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Led Bib


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Led Bib Sizewell Tea album cover
3.14 | 3 ratings | 1 reviews | 33% 5 stars

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Studio Album, released in 2007

Songs / Tracks Listing

1. Stinging Nettle (4:57)
2. Battery Power (5:36)
3. Shower (4:10)
4. Manifesto For The Future (4:41)
5. Spring (5:25)
6. The Keeper (6:31)
7. Forest Fire (7:58)
8. Chocky (10:03)
9. Lichen (6:19)
10. Heroes (8:16)

Total Time 63:56

Line-up / Musicians

- Mark Holub / drums
- Liran Donin / stand up bass, electric bass
- Tony McLaren / rhodes piano
- Chris Williams / saxophone
- Pete Grogan / saxophone

Releases information

Babel B000OYC1K4

Thanks to Evolutionary_Sleeper for the addition
and to Evolutionary_Sleeper for the last updates
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Buy LED BIB Sizewell Tea Music

LED BIB Sizewell Tea ratings distribution

(3 ratings)
Essential: a masterpiece of progressive rock music(33%)
Excellent addition to any prog rock music collection(33%)
Good, but non-essential (33%)
Collectors/fans only (0%)
Poor. Only for completionists (0%)

LED BIB Sizewell Tea reviews

Showing all collaborators reviews and last reviews preview | Show all reviews/ratings

Collaborators/Experts Reviews

Review by Epignosis
SPECIAL COLLABORATOR Honorary Collaborator
3 stars Jaunty and lively, Led Bib's sophomore release is a fun little album. While there's a lot I am partial to on this album, there's also a lot that gives me a damn headache, so it is a collection of instrumentals that I appreciate somewhat selectively. But when it's good, it's great.

"Stinging Nettle" The album kicks off with a great saxophone riff that pops in and out of the piece, which consists of heavy dissonance and quick transitions. Foot-stomping bass work and drumming pound out a solid basis, even as the saxophones are screaming and raising hell over it.

"Battery Power" The dual saxophones sound like a swarm of disgruntled bees making their way toward the listener before stopping just short, allowing for a nice horn cadenza very early on in the piece. The remainder of the track is much more difficult to follow, and therefore for me, to enjoy.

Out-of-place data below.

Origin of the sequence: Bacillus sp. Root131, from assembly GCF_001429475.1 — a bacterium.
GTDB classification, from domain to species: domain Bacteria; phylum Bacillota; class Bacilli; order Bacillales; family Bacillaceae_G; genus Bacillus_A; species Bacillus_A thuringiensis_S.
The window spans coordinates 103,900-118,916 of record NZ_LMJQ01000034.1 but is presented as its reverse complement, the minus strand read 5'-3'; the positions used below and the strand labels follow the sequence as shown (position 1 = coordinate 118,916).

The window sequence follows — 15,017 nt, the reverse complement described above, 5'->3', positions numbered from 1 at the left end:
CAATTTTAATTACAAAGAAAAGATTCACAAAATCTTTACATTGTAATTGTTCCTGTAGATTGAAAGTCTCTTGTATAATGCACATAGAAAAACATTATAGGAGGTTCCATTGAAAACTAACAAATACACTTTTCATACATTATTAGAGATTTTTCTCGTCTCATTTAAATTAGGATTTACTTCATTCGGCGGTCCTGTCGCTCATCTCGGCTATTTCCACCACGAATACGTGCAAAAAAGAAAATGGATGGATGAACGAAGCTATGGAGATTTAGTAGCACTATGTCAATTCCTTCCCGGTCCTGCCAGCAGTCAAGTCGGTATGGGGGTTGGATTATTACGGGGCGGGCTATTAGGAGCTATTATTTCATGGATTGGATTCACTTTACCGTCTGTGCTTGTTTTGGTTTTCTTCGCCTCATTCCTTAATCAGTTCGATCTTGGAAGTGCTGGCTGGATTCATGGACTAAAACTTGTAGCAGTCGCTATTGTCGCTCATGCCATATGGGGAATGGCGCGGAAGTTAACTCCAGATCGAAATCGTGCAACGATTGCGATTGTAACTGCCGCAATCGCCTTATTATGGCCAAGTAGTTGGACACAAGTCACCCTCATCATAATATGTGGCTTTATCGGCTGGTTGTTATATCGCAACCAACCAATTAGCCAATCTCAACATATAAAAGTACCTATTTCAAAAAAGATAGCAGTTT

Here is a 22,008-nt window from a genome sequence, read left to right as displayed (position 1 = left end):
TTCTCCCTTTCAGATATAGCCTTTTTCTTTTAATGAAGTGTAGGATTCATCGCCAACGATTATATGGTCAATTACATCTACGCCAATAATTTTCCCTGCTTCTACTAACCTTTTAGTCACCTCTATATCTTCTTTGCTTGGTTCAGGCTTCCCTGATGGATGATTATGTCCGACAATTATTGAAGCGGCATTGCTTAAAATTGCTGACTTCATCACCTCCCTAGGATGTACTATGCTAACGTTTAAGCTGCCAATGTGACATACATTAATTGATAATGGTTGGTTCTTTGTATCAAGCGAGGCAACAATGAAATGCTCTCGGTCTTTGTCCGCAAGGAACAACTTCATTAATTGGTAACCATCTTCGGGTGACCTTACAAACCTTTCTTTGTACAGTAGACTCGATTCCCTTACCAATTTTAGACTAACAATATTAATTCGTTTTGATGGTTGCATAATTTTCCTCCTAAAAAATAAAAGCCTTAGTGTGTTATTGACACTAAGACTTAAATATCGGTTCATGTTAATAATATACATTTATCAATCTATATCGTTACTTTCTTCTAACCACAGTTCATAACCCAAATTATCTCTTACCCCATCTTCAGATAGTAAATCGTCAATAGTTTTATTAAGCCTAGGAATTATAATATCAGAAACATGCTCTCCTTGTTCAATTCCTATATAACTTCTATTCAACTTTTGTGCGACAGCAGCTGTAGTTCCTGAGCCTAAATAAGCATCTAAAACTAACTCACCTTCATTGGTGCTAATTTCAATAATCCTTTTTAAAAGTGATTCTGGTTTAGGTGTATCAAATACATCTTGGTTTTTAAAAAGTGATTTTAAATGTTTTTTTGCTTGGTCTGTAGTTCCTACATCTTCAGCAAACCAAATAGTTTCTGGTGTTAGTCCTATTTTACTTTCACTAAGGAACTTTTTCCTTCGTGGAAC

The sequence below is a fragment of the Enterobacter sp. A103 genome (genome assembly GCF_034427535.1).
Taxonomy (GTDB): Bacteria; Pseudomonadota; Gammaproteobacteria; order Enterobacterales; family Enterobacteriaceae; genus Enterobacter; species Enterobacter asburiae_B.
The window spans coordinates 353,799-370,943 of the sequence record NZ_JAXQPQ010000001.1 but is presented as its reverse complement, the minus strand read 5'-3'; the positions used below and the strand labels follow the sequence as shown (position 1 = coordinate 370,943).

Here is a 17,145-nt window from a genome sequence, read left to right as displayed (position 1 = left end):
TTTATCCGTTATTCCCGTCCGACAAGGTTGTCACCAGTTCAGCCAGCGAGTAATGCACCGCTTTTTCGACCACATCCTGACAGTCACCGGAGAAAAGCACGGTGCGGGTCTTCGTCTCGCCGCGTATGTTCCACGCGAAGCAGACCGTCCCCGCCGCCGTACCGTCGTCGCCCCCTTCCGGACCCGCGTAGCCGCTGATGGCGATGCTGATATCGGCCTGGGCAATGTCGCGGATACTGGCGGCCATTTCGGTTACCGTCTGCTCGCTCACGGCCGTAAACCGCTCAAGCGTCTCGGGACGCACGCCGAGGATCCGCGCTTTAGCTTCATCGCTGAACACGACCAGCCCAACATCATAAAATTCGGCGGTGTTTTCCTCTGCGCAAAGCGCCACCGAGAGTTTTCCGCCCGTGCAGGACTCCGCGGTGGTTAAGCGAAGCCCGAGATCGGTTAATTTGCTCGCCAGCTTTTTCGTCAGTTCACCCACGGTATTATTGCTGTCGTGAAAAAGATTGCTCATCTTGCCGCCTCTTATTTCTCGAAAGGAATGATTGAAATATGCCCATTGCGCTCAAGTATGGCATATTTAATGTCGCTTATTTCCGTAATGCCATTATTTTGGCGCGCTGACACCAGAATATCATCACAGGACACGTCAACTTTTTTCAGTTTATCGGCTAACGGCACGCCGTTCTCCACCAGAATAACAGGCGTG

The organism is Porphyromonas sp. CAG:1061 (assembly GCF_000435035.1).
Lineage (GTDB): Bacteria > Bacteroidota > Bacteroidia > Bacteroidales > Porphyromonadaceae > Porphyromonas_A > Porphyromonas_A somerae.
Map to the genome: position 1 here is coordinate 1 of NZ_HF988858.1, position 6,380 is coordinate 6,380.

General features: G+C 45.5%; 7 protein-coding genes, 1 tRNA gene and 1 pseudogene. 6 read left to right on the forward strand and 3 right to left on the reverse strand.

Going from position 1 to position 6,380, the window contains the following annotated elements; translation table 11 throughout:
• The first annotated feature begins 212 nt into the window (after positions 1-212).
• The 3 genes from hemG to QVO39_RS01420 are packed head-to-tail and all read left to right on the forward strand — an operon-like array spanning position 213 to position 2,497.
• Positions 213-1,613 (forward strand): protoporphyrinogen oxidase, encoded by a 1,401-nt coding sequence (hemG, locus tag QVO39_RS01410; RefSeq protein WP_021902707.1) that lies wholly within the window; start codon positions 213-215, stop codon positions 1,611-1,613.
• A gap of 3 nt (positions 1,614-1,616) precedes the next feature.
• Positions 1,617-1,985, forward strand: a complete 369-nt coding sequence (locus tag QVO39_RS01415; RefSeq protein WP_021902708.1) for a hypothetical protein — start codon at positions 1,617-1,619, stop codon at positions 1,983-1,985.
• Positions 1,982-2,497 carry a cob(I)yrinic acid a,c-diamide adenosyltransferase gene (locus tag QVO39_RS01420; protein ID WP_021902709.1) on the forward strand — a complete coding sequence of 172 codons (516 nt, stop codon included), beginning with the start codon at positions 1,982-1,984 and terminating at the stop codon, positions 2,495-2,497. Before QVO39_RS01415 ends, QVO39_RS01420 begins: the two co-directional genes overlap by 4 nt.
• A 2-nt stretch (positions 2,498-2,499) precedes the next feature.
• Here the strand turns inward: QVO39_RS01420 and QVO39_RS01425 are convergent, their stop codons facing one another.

"Shower" A soft, descending beginning offers a delightful basis for a stark piano. Even when it picks up, it maintains a warm feeling despite going from melancholy to cheerfulness. This, along with the final piece, is my favorite work on the album.

"Manifesto For The Future" After a blaring introduction, the music becomes something more akin to traditional upbeat jazz, complete with a rollicking rhythm section.

"Spring" A static piano riff brings in low brass, all of which erupts into another static riff and a wild saxophone duet. The piano solo has a "falling-down-the-stairs" quality to it, even when playing ascending riffs; along with the percussion, it really sounds like someone is making a mess!

"The Keeper" Following a brief, psychedelic run on electric piano, more discordant brass bounces over a steady rhythm. The electronic grating is a nice addition, and the two saxophones play off each other well, even when their individual riffs don't pair up melodically.

"Forest Fire" The easygoing bass riff, piano, and light lead instruments fading in somewhat remind me of "Flamenco Sketches" by Miles Davis, even though this piece has very little in relation to that one. There is a lengthy, unaccompanied upright bass solo in the middle.

"Chocky" A bizarre electronic tone begins the lengthiest work. The electronic aspect remains throughout, mostly serving to provide the conflicting melody under the howling saxophones. No, I really can't say I care for this one at all.

"Lichen" Led Bib once again shows that they can be discordant and yet maintain a rich melody, even though I'm certainly not fond of either the high-pitched squealing or the rampage of a hundred random notes by all the instruments. The piece suddenly becomes rather eerie before turning into another barrage of noise.

"Heroes" Great drumming begins the final track, which features a remarkable melodic theme and a bass that sounds "in a hurry." As such, this wonderful work reminds me quite a bit of old Buddy Rich pieces. The music is full of both great textures and remarkable melodies- the conclusion to the album is excellent.

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